New Tank (cycle incomplete) - 1 Clownfish seems sick.

Empti

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Hi, I'm new to owning an aquarium and stocked my aquarium a little bit early.

I had set the 52L tank up for 6 weeks prior to putting fish in (3 trochus snails on week 6, 2 oscellaris clowns on week 7). Tested along the way and had 0 ammonia, 0.25 nitrites for weeks and thought it'd be fine.

Last week I put my two clowns in and after 2 days it was clear the cycle wasn't properly completed. I've since been battling cycles of ammonia and nitrite spikes, one day its down to 0, next its back up at 0.5/1ppm. Have been doing daily water changes (20-40% depending on how bad it is) and dosing with seachem prime/stability daily.

Past 2 days have been great on the parameters, 0.25ppm or lower so I stopped doing daily water changes but just kept dosing prime daily and checking parameters 1/2x daily. This morning however I woke up, checked and had highly elevated levels 1ppm ammonia - 1ppm nitrite. So did a 40% change and was watching my fish closely.

The smaller of my two clowns seems to be sick, his mouth has been open all day, gills are flared/puffy, has long white stringy poop and appears to be breathing a little heavy. He isn't swimming at the top of the water gasping for air, has been eating enthusiastically (pellets 4-6 daily) and otherwise seems to swimming/acting normally. I rang my LFS today and they said to do a fresh water dip and observe for a day or two, am worried I should be dosing for internal parasites/infection.

Current Water Parameters after 40% change

PH 8.0 (tends to drop to 7.8 but put in marine buffer occasionally)
Nitrates 10-20ppm
Ammonia 0????
Nitrites 0.25

Confused how it dropped so quickly after the water change, did remove quite a lot of detritus off the bottom (may have been overfeeding fish cause LOTS of poop)

What should I do about my sick little guy? I feel guilty for putting them in too early and certainly don't want them to die.

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Post a full tank shot.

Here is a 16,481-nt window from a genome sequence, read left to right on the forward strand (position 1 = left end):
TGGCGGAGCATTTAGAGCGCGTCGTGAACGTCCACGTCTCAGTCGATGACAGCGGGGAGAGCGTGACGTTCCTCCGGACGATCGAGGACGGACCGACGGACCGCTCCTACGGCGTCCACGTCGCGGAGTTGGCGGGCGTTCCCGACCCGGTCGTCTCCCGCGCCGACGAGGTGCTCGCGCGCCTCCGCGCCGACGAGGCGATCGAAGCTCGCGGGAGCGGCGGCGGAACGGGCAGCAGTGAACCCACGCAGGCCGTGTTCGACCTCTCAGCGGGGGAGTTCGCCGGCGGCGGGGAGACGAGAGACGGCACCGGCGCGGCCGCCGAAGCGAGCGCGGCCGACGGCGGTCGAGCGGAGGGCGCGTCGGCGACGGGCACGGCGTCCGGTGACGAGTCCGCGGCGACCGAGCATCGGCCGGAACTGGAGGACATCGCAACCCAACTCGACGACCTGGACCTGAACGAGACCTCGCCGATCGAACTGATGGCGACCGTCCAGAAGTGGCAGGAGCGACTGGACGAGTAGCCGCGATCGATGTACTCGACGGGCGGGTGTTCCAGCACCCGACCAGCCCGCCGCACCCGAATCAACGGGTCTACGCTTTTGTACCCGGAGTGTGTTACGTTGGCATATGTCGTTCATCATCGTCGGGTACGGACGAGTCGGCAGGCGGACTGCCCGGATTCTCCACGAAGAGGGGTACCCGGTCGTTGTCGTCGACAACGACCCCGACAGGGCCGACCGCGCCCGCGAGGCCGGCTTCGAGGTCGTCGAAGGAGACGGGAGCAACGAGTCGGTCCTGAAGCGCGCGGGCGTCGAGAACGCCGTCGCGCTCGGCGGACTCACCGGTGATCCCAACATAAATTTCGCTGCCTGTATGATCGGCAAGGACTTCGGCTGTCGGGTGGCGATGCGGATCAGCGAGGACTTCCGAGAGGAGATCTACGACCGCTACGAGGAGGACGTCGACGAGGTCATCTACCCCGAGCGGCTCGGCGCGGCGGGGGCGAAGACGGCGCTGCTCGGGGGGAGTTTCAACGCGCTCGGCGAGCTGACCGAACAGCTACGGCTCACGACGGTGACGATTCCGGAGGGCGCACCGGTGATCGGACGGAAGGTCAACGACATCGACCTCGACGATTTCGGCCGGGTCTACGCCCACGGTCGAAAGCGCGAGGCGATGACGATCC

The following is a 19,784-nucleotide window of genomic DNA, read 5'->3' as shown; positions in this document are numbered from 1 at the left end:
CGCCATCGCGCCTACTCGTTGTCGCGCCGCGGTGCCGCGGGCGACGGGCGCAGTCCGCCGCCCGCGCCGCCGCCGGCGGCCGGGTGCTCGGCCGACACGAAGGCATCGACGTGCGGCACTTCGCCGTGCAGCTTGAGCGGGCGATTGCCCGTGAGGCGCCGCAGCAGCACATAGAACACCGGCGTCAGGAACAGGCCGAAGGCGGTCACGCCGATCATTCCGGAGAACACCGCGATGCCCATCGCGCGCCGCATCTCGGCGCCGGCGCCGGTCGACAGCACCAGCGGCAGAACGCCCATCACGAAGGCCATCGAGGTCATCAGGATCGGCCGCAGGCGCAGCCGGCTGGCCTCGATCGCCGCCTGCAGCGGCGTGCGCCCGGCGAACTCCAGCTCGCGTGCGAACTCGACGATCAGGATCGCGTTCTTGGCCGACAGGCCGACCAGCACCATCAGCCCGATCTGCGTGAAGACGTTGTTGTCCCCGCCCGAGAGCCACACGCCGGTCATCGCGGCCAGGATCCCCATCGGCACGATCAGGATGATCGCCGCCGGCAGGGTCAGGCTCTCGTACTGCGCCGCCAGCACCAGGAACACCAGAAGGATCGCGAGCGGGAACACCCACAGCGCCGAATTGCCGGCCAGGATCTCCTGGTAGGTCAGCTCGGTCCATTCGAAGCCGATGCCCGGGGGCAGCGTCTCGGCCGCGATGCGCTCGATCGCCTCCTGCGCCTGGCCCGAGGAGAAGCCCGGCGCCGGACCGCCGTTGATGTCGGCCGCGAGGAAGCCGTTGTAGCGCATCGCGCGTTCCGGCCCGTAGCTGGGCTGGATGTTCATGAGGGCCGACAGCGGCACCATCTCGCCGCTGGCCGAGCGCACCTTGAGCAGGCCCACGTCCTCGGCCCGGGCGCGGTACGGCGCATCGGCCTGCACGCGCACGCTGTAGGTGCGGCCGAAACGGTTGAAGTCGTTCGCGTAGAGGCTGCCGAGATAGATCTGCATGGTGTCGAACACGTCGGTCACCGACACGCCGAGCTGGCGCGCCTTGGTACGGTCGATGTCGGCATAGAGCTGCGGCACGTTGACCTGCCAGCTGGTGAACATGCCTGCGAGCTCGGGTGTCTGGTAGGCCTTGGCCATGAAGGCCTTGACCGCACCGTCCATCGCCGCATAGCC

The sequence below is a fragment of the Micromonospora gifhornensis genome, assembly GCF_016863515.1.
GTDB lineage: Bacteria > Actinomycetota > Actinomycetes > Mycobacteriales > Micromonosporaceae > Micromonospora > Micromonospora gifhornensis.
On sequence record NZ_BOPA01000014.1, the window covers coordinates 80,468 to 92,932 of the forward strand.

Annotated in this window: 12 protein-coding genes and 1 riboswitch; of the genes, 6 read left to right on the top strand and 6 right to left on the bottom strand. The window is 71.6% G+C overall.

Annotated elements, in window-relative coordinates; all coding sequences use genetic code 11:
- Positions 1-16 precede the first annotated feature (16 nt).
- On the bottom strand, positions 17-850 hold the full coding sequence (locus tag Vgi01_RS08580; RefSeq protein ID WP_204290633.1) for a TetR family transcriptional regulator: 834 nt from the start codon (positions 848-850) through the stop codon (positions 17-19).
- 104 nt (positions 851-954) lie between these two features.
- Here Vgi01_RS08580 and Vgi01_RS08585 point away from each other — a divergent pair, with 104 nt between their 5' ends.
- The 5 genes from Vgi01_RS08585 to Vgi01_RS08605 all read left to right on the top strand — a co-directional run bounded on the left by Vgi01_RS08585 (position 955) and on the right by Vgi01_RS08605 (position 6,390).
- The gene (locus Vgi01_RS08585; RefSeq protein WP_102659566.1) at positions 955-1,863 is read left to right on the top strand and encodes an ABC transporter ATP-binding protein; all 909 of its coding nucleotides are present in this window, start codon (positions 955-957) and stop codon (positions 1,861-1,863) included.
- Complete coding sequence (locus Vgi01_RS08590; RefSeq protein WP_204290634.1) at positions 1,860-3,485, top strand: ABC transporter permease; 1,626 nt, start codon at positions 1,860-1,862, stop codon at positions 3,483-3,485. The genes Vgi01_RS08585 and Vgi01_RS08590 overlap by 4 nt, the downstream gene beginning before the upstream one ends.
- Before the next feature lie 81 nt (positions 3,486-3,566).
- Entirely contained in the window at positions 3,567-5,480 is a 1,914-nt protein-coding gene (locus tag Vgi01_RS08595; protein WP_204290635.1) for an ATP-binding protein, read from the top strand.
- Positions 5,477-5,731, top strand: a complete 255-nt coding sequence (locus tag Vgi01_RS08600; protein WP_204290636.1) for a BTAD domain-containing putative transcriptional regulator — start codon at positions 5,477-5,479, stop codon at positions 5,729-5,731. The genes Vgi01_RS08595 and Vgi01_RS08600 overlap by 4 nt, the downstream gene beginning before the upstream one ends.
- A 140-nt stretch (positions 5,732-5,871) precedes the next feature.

Please detail your cycling method. 6 weeks is more than enough time to cycle a tank with an ammonia source like a dead shrimp and nothing else.

What are the symptoms of the sick fish? The mouth area looks a bit beat up from what I can see.

@brandon429
 
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Empti

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I would stop adding Prime. It is not intended to be added regularly to cover up an ongoing ammonia problem. So what happens to the ammonia level if you don't add Prime?
Ammonia is the same regardless of whether I've added prime or not, I've just been putting it in there so long as ammonia is detectable. Its definitely gone down on average in the week that I've had the fish in.
 

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Ammonia is the same regardless of whether I've added prime or not, I've just been putting it in there so long as ammonia is detectable. Its definitely gone down on average in the week that I've had the fish in.

I would not rely on prime and do water changes instead if the tank isn't cycled.

There is debate that prime actually does not detoxify ammonia at all (lots of false claims in this hobby).

To establish the bacteria, you can add Biospira.

How did you cycle the tank?

It sounds like it an eat so I assume it can close its mouth to eat?
 
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Empti

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Post a full tank shot.

Please detail your cycling method. 6 weeks is more than enough time to cycle a tank with an ammonia source like a dead shrimp and nothing else.

What are the symptoms of the sick fish? The mouth area looks a bit beat up from what I can see.

@brandon429
Cycling method was horrible advice from LFS - they told me because I had detectable ammonia in the water 0.25-0.5ppm I didn't need to add a ammonia source. I asked two different stores cause I was concerned the bacteria wouldn't have had enough food and would either never exist or starve both told me to leave it... Basically added seachem stability for a week then let it sit for an additional 5 weeks with nothing because nitrites/nitrates were detectable even though ammonia was gone after 2 weeks. Week 6 I assumed the bacteria was probably dead against their advice and put in some trochus snails and overfed them to create ammonia, was up to 0.5-1ppm and after a full week had 0 ammonia, 0.25 nitrites, 40ppm nitrates. The snails seemed like they were doing well so I water changed to bring down nitrates and just added some clowns hoping the rest of the cycle would be quick. Since then adding daily prime + daily/every other day water changes (20-40%). Tested this morning and have 0.5ppm ammonia, 1/2 ppm nitrite (hard to tell), 7.8 PH (drops from 8 overnight and returns by afternoon), 20ppm nitrates.